While it can be a challenge to serve as a curator with the NPS, as resources become tighter and tighter, there are so many opportunities to learn from experts and cross-train with experts from a variety of disciplines.

Stereoview of Selina Gray, enslaved servant at Arlington House, and two of her daughters.

What’s your favorite object?

Hard question! I am not sure I could truly narrow it down to just one object, but if I had to choose one object from out of all of George Washington Memorial Parkway’s museum collections, I would select our recently acquired stereoview of Selina Gray. This powerful artifact from the Arlington House museum collection is one of the few images we have of Mrs. Gray. Selina Gray was an enslaved woman who lived and worked at the Arlington House estate with her husband Thornton and their eight children. She served as the personal maid of Mrs. Robert E. Lee and played a critical role in saving priceless artifacts associated with President Washington at the outbreak of the American Civil War. But this is not her only legacy. The stereoview serves a brief glimpse into the struggle for freedom at Arlington that echoed the experiences of so many other African Americans in the 19th century.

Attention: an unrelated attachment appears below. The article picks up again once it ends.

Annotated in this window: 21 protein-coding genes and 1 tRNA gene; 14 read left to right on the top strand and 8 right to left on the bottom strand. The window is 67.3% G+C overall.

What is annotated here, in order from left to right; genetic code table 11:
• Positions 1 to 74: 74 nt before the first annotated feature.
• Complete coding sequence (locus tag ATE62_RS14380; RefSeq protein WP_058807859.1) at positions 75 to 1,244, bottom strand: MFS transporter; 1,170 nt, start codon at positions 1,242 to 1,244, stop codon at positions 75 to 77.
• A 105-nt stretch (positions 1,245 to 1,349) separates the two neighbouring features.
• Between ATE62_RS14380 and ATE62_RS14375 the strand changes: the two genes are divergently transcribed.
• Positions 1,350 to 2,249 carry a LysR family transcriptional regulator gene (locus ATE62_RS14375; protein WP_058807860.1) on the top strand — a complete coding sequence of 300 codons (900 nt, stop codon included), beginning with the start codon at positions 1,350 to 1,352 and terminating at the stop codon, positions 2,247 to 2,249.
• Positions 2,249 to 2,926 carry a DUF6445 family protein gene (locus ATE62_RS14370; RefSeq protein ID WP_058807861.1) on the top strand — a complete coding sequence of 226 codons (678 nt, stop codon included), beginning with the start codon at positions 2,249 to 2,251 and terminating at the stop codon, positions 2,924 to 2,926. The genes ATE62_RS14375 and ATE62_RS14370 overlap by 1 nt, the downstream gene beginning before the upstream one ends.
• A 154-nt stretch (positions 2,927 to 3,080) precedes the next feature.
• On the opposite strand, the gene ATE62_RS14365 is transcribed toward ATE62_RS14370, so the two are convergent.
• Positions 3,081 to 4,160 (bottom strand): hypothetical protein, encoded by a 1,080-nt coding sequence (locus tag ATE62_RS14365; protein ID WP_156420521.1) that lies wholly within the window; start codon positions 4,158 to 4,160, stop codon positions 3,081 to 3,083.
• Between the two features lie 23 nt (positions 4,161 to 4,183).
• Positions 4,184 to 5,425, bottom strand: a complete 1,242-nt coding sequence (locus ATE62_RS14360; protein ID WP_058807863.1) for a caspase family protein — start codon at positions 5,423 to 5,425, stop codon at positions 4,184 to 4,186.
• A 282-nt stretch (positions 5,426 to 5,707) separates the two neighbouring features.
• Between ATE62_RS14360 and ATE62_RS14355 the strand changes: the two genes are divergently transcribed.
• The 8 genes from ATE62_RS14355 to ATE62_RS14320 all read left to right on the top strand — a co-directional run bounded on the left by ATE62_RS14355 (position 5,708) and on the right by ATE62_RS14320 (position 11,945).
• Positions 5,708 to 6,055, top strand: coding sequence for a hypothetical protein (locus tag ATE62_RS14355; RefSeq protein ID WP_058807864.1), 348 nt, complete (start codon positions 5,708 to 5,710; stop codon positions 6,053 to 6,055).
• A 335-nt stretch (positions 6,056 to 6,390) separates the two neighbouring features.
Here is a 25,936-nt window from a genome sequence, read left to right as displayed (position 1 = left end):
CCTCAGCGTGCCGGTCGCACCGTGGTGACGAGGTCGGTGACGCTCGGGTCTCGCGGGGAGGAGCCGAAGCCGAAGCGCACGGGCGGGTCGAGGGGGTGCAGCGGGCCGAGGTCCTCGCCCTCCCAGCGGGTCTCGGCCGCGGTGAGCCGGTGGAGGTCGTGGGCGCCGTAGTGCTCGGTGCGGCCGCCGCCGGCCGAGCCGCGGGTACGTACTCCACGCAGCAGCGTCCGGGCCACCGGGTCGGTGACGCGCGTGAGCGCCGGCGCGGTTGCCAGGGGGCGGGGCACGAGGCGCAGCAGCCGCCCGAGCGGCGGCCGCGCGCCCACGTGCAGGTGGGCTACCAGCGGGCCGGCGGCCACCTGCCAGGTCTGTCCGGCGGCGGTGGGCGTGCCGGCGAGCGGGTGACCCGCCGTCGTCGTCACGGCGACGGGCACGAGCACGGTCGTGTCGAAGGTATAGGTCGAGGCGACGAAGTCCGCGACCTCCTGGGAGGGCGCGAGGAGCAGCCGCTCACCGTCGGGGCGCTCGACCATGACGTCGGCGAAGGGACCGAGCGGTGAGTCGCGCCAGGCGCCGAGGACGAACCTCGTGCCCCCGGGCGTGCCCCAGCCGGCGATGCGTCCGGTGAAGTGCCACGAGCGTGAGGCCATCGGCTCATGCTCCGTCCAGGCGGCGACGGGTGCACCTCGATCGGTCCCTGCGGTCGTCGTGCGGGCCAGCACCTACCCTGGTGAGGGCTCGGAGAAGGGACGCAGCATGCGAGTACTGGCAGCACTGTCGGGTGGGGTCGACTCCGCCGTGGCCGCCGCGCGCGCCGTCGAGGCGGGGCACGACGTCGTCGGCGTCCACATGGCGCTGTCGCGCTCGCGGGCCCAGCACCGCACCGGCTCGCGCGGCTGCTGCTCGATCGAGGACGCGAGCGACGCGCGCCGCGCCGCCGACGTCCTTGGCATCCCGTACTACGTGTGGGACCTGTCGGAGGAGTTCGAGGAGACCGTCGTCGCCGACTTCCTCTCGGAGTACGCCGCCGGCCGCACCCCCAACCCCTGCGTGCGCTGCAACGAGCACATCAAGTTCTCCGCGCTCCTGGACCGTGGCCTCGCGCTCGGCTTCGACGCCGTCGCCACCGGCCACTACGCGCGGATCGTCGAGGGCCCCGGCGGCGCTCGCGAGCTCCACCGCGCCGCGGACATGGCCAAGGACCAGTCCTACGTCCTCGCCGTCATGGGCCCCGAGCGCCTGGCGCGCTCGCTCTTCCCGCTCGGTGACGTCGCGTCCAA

As a graduate of the GOAL Leadership Academy, what can you tell us about the program?

Participating in the 2015 GOAL Leadership Academy was one of the highlights of my NPS career! While the program has evolved since my graduation, the core experience of interacting with your colleagues from multiple disciplines across the NPS was invaluable. Having access to the ever growing network of GOAL graduates is one of the best parts of the program. The leadership skills training, the in-depth focus on personal development, the hands-on workshops, and the access to NPS Leadership such as the National Leadership Council were all unforgettable.

What did you do on your recent trip to England?